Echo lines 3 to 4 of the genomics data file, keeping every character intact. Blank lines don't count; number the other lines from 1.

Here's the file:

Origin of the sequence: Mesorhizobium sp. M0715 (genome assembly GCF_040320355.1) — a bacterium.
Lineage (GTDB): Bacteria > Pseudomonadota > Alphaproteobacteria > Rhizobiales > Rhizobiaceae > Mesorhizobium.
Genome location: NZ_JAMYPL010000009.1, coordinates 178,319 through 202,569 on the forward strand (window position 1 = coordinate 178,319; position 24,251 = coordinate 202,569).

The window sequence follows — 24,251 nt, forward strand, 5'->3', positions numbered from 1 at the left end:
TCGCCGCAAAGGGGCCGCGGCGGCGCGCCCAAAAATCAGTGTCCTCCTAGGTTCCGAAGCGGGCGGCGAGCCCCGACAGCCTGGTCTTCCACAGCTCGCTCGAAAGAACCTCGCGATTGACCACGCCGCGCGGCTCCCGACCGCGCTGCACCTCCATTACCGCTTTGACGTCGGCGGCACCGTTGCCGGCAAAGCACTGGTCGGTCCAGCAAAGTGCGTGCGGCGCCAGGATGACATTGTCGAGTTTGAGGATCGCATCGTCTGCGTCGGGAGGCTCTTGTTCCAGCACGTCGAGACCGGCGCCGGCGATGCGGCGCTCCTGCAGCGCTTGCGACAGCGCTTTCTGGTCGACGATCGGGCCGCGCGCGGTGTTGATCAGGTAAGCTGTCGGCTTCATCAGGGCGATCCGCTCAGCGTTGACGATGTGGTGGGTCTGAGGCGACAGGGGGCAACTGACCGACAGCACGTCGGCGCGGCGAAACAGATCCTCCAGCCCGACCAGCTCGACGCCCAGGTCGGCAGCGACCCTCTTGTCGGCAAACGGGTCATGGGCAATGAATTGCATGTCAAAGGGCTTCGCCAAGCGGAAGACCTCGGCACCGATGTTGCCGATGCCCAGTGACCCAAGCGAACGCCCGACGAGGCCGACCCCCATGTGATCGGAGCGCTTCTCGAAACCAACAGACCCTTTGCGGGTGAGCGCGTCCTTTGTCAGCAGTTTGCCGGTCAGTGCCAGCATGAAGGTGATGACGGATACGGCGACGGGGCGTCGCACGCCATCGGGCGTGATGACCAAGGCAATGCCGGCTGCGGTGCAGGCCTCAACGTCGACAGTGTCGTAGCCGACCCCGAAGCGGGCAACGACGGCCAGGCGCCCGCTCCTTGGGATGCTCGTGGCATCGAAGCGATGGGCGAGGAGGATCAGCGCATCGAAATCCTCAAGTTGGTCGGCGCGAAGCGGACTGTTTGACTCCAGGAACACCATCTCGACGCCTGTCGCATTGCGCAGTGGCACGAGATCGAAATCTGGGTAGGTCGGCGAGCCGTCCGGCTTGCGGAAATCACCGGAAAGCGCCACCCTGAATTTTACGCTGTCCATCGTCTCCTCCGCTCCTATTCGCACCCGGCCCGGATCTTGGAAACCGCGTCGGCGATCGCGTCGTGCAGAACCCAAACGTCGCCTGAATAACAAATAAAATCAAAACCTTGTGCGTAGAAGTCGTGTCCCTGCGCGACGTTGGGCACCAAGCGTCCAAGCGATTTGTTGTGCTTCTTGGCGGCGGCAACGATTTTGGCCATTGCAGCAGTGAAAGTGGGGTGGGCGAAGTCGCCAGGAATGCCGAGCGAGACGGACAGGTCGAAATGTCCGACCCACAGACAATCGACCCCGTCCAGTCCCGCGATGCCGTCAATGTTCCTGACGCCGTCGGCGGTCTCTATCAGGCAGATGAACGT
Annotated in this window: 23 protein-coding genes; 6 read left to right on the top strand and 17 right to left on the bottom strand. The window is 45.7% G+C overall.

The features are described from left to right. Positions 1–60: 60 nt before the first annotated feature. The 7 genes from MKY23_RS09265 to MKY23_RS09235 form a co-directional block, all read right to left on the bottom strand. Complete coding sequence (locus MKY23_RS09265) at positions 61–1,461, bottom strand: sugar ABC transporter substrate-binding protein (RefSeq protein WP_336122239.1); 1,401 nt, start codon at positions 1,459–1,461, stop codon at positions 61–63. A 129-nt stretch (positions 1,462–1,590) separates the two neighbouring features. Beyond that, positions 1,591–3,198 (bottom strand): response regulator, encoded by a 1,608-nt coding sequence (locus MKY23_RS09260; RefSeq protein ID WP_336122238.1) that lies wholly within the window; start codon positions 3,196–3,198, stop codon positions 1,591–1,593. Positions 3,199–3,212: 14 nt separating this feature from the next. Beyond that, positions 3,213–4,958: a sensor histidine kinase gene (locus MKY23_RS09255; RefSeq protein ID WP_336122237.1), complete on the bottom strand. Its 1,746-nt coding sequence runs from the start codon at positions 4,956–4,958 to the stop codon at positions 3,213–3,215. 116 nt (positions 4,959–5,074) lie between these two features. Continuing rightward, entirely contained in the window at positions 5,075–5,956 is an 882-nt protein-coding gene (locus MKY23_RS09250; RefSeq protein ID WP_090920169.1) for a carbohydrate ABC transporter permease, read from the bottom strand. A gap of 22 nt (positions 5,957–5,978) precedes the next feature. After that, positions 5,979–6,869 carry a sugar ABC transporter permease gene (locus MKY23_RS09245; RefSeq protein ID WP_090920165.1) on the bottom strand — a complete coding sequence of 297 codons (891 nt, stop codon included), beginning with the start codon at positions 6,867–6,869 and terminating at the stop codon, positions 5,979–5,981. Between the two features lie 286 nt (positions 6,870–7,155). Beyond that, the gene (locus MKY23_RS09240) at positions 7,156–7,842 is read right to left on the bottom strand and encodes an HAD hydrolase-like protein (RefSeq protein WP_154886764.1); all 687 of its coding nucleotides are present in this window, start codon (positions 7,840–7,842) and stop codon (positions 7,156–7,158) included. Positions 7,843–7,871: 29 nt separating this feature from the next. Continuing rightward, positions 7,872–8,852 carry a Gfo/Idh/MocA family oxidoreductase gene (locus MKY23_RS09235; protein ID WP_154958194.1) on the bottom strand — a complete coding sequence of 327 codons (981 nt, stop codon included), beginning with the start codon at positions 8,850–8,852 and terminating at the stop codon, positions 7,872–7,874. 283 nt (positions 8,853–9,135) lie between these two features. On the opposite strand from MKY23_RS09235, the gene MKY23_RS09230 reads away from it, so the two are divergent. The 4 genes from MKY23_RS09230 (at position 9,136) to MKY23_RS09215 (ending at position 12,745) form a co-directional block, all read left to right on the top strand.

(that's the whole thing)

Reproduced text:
Genome location: NZ_JAMYPL010000009.1, coordinates 178,319 through 202,569 on the forward strand (window position 1 = coordinate 178,319; position 24,251 = coordinate 202,569).

The window sequence follows — 24,251 nt, forward strand, 5'->3', positions numbered from 1 at the left end: